Hydrogen sulfide inhibits myocardial injury induced by homocysteine in rats
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- Chang, L., Geng, B., Yu, F. et al. Amino Acids (2008) 34: 573. doi:10.1007/s00726-007-0011-8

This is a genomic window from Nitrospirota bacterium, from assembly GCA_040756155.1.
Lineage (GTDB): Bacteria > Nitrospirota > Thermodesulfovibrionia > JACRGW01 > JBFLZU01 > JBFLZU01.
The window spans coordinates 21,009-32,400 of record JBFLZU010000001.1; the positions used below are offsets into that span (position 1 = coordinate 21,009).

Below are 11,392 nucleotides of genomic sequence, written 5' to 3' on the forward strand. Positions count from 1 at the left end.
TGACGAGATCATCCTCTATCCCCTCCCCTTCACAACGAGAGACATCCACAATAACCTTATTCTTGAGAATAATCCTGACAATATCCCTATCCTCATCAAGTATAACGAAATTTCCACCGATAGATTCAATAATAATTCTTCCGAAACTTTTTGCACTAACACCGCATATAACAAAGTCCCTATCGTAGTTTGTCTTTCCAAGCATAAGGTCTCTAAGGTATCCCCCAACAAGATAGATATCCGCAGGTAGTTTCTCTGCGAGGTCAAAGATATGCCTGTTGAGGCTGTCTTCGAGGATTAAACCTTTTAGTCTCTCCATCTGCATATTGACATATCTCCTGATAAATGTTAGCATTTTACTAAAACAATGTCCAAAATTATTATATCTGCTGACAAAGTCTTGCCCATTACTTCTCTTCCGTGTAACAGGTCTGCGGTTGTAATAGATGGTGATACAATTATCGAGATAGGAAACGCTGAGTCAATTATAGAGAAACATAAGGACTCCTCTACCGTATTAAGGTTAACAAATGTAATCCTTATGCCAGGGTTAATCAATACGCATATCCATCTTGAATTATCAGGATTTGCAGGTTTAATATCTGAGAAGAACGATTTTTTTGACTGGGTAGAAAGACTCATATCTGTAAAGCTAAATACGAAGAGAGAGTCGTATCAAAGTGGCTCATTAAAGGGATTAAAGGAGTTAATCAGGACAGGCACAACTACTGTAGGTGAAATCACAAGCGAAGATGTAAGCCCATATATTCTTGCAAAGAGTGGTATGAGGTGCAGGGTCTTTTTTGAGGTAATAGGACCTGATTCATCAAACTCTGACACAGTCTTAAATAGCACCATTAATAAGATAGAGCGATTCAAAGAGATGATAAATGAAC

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Hyperhomocysteinemia (HHcy) is a critical independent risk factor for cardiovascular diseases. However, to date, no satisfactory strategies to prevent HHcy exist. Since homocysteine (Hcy) and endogenous H2S are both metabolites of sulfur-containing amino acids, we aimed to investigate whether a metabolic product of Hcy and H2S, may antagonize in part the cardiovascular effects of Hcy. In the HHcy rat model injected subcutaneously with Hcy for 3 weeks, H2S levels and the H2S-generating enzyme cystathionine γ lyase (CSE) activity in the myocardium were decreased. The intraperitoneal injection of H2S gas saturation solution significantly reduced plasma total Hcy (tHcy) concentration and decreased lipid peroxidation formation (i.e., lowered manodialdehyde and conjugated diene levels in myocardia and plasma). The activities of myocardial mitochondrial respiratory enzymes succinate dehydrogenase, cytochrome oxidase, and manganese superoxide dismutase, related to reactive oxygen species metabolism, were significantly dysfunctional in HHcy rats. The H2S administration restored the level of enzyme activities and accelerated the scavenging of H2O2 and superoxide anion generated by Hcy in isolated mitochondria. The H2S treatment also inhibited the expression of glucose-regulated protein 78, a marker of endoplasmic reticulum (ER) stress, induced by Hcy in vivo and in vitro. Thus, HHcy impaired the myocardial CSE/H2S pathway, and the administration of H2S protected the myocardium from oxidative and ER stress induced by HHcy, which suggests that an endogenous metabolic balance of sulfur-containing amino acids may be a novel strategy for treatment of HHcy.